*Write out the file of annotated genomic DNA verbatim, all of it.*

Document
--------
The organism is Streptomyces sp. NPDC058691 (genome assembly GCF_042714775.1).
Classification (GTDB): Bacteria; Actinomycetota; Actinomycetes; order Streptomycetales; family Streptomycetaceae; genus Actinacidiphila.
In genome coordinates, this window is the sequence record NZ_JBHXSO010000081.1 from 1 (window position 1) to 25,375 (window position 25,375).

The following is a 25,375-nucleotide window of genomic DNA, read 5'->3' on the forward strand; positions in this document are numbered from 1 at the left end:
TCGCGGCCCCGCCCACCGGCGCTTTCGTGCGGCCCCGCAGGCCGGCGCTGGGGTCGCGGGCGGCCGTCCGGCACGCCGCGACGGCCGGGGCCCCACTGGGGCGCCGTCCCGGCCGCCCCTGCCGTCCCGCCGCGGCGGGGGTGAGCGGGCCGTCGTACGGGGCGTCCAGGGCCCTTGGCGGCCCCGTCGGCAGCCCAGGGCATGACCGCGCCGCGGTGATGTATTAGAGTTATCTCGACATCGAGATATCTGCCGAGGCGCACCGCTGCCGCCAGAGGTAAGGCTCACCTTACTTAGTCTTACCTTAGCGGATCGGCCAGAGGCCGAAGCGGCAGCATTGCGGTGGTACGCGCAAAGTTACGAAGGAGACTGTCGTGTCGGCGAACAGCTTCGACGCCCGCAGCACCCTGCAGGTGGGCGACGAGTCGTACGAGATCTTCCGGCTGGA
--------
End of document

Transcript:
The organism is Streptomyces sp. NPDC058691 (genome assembly GCF_042714775.1).
Classification (GTDB): Bacteria; Actinomycetota; Actinomycetes; order Streptomycetales; family Streptomycetaceae; genus Actinacidiphila.
In genome coordinates, this window is the sequence record NZ_JBHXSO010000081.1 from 1 (window position 1) to 25,375 (window position 25,375).

The following is a 25,375-nucleotide window of genomic DNA, read 5'->3' on the forward strand; positions in this document are numbered from 1 at the left end:
TCGCGGCCCCGCCCACCGGCGCTTTCGTGCGGCCCCGCAGGCCGGCGCTGGGGTCGCGGGCGGCCGTCCGGCACGCCGCGACGGCCGGGGCCCCACTGGGGCGCCGTCCCGGCCGCCCCTGCCGTCCCGCCGCGGCGGGGGTGAGCGGGCCGTCGTACGGGGCGTCCAGGGCCCTTGGCGGCCCCGTCGGCAGCCCAGGGCATGACCGCGCCGCGGTGATGTATTAGAGTTATCTCGACATCGAGATATCTGCCGAGGCGCACCGCTGCCGCCAGAGGTAAGGCTCACCTTACTTAGTCTTACCTTAGCGGATCGGCCAGAGGCCGAAGCGGCAGCATTGCGGTGGTACGCGCAAAGTTACGAAGGAGACTGTCGTGTCGGCGAACAGCTTCGACGCCCGCAGCACCCTGCAGGTGGGCGACGAGTCGTACGAGATCTTCCGGCTGGA